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In a circle of radius 3 the equilateral triangle ABC is inscribed, and the points X, Y and Z are diametrically opposite to A, B and C (respect) . Find the perimeter of the hexagon AZBXCY.

The radius is $d/2 = 3$, the arcs AB, BC, CA are all $120$.

I got that the length of the chords, AB, BC, CA is: $3$ each and also that,

$P = 6(x)$ where $x$ is $AZ$ for example.

But I got: $P = 6\sqrt{3}$ which is incorrect? Help?

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Solution (you have to draw a diagram to follow along):

Since X is diametrically opposite to A, and ABC is equilateral (which means AB=AC), we can prove that AX bisects ∠BAC. Let's look at triangles AXB and AXC.

Because AX is a diameter, we know that ∠XBA and ∠XCA are both right angles. We also know that ∠BXA and ∠CXA are congruent because they intercept the same chord, and therefore the same arc. If 2 angles of 2 triangles are congruent, the third pair of angles is also congruent. Thus, we get that ∠BAX≅∠CAX. We can see that both angles are equal to 30 degrees.

Now, since ∠BAX and ∠CAX are 30 degrees, the arcs are both 60 degrees. That means that the central angles to those arcs are also 60 degrees. This proves that hexagon AZBXCY is indeed regular.

Since the radius of the circle is 3, each side of the regular hexagon also has a length of 3 (each sector of the hexagon is an equilateral triangle). This means that the perimeter of the hexagon is 18 units.

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  • $\begingroup$ (+1) But I don't understand, just because $r=3$, how can you say the side length $=3$ as well? $\endgroup$ – Amad27 Oct 18 '15 at 16:40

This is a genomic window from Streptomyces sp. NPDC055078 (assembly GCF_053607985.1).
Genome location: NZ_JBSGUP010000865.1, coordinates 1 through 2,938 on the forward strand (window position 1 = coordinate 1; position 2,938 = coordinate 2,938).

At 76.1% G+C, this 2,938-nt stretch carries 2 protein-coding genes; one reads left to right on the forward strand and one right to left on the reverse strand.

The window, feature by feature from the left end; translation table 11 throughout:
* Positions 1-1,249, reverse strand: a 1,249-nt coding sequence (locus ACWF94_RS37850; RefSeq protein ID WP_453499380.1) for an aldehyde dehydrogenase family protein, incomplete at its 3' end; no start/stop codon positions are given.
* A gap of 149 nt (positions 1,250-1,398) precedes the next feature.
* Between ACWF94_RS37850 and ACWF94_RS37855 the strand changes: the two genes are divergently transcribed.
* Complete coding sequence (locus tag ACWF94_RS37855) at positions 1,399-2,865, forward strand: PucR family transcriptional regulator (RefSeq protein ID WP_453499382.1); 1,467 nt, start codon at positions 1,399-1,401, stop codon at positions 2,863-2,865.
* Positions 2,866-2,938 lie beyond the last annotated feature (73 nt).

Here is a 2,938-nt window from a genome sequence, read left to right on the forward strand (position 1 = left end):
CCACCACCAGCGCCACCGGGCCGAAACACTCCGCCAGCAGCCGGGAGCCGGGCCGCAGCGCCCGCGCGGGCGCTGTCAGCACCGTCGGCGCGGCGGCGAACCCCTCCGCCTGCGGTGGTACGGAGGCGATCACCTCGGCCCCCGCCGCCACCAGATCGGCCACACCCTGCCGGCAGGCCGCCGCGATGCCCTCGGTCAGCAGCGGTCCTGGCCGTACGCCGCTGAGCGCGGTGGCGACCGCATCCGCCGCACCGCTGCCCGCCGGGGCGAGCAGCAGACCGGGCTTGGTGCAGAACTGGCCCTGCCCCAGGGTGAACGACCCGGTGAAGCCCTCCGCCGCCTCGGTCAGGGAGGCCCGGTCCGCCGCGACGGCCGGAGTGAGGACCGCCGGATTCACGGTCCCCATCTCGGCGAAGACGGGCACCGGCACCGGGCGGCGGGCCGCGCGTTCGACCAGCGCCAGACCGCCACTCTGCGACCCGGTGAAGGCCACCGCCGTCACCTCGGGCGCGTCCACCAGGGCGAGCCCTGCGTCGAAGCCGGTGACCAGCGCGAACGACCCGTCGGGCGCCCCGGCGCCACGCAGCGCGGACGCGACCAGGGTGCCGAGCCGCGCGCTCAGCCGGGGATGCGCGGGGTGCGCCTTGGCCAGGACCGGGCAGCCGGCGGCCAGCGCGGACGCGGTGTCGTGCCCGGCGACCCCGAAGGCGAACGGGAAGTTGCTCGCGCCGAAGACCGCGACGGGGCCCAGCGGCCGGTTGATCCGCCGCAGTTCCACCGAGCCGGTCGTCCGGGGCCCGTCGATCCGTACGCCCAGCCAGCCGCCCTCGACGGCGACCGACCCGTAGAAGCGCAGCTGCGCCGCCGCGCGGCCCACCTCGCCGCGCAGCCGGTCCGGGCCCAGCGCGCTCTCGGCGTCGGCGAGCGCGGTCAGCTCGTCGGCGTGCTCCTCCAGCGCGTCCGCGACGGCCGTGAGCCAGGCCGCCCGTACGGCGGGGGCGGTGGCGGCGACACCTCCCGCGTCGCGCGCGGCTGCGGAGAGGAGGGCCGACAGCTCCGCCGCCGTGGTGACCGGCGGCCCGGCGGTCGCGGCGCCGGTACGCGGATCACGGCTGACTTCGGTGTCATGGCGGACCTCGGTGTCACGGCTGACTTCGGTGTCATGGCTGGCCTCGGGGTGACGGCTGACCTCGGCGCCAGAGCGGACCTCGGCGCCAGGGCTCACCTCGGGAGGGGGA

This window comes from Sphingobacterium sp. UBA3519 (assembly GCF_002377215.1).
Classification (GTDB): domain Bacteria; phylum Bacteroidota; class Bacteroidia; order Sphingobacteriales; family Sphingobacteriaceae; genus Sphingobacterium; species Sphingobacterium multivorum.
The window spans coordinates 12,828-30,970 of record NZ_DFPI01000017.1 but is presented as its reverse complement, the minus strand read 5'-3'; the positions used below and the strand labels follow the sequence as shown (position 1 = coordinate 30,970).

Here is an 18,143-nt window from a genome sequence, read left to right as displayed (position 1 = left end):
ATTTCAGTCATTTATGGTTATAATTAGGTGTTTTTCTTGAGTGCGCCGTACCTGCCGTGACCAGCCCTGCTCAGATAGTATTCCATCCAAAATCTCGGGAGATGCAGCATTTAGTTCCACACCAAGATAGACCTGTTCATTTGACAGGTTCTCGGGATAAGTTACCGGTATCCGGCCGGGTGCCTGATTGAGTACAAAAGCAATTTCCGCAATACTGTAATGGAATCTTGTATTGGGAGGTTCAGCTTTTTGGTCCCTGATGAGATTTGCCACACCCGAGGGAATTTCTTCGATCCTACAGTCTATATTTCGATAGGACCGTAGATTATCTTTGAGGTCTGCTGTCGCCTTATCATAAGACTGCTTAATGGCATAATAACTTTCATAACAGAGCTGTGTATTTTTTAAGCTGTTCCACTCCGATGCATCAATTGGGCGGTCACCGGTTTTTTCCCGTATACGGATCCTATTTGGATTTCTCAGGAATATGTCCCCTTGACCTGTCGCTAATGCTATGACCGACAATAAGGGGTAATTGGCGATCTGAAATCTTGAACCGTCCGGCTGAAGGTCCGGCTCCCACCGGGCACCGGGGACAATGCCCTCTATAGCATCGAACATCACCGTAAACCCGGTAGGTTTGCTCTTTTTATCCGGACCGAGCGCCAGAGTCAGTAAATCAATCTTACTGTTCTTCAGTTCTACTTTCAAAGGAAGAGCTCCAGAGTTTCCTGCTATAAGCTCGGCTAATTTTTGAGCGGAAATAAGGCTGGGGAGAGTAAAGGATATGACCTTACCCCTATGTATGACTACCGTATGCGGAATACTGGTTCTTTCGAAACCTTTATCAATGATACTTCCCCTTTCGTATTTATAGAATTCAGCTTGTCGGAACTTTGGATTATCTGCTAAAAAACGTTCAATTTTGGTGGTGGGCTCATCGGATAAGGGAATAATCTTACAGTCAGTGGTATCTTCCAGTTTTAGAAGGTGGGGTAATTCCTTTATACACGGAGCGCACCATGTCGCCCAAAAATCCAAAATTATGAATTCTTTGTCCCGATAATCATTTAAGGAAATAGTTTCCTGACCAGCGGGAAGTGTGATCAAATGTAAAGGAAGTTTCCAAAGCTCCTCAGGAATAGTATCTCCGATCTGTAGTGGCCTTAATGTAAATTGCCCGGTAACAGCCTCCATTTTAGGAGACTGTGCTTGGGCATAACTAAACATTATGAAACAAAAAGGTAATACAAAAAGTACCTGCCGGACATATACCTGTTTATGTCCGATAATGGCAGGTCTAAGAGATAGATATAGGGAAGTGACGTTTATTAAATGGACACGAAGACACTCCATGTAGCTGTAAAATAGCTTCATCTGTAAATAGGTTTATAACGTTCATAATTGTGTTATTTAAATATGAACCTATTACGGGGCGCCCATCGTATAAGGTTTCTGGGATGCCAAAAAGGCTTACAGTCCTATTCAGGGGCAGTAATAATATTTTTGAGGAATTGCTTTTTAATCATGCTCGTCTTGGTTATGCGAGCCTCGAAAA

• $\begingroup$ If the center of the circle is O, then triangle OAZ and all other "sectors" of the hexagon are equilateral. The radius is a side of the equilateral triangle; a side of the hexagon is also a side of the equilateral triangle. Therefore, the 2 segments are congruent. $\endgroup$ – Jed Oct 18 '15 at 17:08
  • $\begingroup$ etc.usf.edu/clipart/43400/43447/6c2_43447_sm.gif This might help. $\endgroup$ – Jed Oct 18 '15 at 17:10
  • $\begingroup$ I thought it only said $1$ equilateral traingle though? (Great answer, accepted) $\endgroup$ – Amad27 Oct 18 '15 at 17:13
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You may try to show that the hexagon is regular. Therefore each of the sides is equal to the radius of the circumcircle.

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  • $\begingroup$ Wait, how do you know each side is equal to the radius? (+1) $\endgroup$ – Amad27 Oct 18 '15 at 16:18
  • $\begingroup$ @Amad27: Uniting the circumcenter with each vertex, we have six isosceles triangles $($since two sides are always the radius$)$, with an angle of $\dfrac{360^\circ}6=60^\circ$. $\endgroup$ – Lucian Oct 19 '15 at 15:20
  • $\begingroup$ @Lucian, Jed's answer has $6$ equilateral triangles though, the problem only says there is one? $\endgroup$ – Amad27 Oct 19 '15 at 16:14
  • $\begingroup$ @Amad27: $(-1)$ for not thinking before speaking. $\endgroup$ – Lucian Oct 19 '15 at 16:26
  • $\begingroup$ @Lucian. What? I am bad at Geometry, which is why I am speaking what I am thinking of the problem. How was he allowed to replace the one equilateral triangle with $6$? $\endgroup$ – Amad27 Oct 19 '15 at 16:37

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